Smoothly reacting to keyboard visibility changes in Android

When people use Dank, one of the terms they use to describe it is fluid. The app makes a good use of motion to indicate changes on the screen, but I think one of my favorite reasons why the app feels fluid is because it handles keyboard changes smoothly.

When the soft keyboard is shown, Android forces the content to resize immediately (unless the windowSoftInputMode is set otherwise). This results in a jarring change in the layout. Unfortunately, neither the platform nor the vast majority of apps handle this, so it looks normal to the user. Here’s a video from Google Keep:

In comparison, here’s how Dank reacts to keyboard by smoothly resizing the content upwards.

If you’re curious, you can watch the same screen in Dank but with the resize animation turned off here.

To achieve this, I learned a small trick. I learned that, when the keyboard is shown, the Activity’s entire window does not get resized. The root layout in the Activity’s View hierarchy, also referred to as the DecorView, stays unaffected. The layout that actually gets resized, is the content layout with the ID, What this means, is that the space in DecorView occupied by the keyboard can be reclaimed.

The Activity View tree usually looks like this,

- LinearLayout
-- FrameLayout <- gets resized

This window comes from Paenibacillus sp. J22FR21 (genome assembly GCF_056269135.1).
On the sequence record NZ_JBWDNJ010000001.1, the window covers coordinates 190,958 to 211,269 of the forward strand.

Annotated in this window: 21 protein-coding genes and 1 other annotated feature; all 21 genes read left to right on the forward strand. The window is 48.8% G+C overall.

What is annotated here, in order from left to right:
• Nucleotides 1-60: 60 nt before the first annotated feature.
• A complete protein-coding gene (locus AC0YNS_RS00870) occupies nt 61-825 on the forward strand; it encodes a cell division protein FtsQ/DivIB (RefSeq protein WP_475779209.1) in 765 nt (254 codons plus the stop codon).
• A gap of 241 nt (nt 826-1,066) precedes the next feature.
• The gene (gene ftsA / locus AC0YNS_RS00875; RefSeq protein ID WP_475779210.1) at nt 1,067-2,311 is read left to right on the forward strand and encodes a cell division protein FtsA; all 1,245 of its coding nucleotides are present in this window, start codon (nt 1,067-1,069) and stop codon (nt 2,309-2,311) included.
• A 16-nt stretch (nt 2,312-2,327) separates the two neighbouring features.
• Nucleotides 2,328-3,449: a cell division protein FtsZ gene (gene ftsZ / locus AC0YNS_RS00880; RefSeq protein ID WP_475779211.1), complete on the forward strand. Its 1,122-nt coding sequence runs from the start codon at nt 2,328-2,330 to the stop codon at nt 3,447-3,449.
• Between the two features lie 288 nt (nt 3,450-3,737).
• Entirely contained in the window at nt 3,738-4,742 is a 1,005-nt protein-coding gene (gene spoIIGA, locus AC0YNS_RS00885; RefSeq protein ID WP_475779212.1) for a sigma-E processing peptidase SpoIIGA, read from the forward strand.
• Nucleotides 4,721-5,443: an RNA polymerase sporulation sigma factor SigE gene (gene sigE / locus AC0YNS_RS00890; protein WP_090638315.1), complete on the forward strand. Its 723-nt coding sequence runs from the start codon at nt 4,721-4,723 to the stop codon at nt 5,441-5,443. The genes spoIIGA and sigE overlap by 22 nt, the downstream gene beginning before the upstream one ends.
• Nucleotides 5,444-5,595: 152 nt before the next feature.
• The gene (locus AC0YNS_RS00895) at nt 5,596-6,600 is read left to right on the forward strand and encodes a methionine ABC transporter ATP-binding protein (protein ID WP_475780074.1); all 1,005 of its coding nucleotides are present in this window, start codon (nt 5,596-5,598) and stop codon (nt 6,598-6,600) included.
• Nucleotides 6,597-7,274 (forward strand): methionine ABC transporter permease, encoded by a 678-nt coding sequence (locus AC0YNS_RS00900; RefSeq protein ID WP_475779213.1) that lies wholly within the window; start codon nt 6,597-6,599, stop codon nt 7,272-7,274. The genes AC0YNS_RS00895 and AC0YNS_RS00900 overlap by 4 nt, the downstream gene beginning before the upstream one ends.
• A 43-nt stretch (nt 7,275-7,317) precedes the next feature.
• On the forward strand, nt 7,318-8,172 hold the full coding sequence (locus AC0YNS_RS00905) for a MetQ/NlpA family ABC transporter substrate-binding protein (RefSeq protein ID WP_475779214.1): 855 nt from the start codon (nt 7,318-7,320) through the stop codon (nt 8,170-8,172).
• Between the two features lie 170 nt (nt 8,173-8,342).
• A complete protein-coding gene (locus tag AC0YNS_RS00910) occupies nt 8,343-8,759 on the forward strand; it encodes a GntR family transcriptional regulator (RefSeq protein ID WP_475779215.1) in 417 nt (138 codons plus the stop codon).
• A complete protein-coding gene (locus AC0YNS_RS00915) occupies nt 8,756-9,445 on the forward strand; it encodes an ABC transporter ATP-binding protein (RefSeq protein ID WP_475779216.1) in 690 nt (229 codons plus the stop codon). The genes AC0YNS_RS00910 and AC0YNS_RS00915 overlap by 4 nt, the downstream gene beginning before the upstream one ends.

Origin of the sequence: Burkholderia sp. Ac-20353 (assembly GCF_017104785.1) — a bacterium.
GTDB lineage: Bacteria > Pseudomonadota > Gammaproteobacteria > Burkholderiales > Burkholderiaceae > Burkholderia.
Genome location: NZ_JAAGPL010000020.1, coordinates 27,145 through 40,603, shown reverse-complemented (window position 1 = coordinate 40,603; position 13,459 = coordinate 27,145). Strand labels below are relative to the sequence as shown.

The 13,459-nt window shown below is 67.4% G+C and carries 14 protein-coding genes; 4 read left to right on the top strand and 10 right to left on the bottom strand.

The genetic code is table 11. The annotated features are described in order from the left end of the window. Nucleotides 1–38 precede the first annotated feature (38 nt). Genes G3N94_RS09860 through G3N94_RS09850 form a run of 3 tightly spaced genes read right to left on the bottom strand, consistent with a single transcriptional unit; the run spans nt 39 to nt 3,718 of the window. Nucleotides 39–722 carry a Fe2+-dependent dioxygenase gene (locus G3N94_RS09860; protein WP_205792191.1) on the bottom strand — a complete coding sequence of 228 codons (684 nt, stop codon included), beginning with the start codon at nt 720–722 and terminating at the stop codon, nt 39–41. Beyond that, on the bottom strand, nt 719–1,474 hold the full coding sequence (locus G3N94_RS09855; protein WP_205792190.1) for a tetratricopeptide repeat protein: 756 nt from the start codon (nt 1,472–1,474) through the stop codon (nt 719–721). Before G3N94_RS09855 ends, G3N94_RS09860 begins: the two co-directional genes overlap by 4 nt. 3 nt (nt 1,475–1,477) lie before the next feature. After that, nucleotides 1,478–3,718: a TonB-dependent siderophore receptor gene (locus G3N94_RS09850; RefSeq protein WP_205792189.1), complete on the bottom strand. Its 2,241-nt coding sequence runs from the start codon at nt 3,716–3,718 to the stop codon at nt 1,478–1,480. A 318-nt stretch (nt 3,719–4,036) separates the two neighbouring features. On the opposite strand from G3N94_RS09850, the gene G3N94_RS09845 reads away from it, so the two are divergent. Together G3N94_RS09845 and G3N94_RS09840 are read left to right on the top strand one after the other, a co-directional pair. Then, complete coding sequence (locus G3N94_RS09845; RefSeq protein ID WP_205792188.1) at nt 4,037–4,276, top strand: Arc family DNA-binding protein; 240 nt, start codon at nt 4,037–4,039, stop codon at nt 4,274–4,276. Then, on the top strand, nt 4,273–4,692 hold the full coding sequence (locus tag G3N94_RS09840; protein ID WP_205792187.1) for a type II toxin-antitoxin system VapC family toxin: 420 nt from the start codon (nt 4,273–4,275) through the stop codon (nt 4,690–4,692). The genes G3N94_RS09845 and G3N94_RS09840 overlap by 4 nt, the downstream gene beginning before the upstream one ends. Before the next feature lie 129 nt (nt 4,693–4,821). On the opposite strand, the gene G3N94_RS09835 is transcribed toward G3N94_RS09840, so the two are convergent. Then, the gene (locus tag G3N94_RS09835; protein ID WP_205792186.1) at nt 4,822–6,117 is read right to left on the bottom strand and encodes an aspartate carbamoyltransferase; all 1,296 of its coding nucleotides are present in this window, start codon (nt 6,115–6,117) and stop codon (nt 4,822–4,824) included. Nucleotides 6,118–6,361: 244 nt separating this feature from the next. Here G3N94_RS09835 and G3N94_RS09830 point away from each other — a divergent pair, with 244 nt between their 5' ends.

--- LinearLayout
---- Activity content

I wrote a utility class that takes advantage of this. It observes changes to the content layout’s size. When a resize is detected, it immediately snaps the content back to full height and then manually resizes it, this time with an animator.

val decorView = activity.window.decorView

decorView.viewTreeObserver.addOnPreDrawListener { 
  val contentHeight = contentViewFrame.height
  val sizeChanged = contentHeight != previousHeight

  if (sizeChanged) {
    animateSizeChange(from = previousHeight, to = contentHeight)

  previousHeight = contentHeight
fun animateSizeChange(from: Int, to: Int) {
  // Immediately snap back to the original size.
  ObjectAnimator.ofInt(from, to)
    .addUpdateListener { 
      val h = it.animatedValue as Int

// Transitions API would be much more efficient than 
// using ObjectAnimator, but for some reason it skips 
// the first animation and I cannot figure out why.

You can find the full source here:

Writing this was one of the many things that required low effort, but made a big impact to the motion of the app. I understand that this is not a perfect solution and is more of a workaround, but I’ve been using it for many months now and I haven’t noticed any issues.

Thanks to Alex Styl, Victoria Gonda, Mike Wolfson, Blake Meike, Nish Tahir and Vasilis Charalampakis for proofreading this post. Cover photo from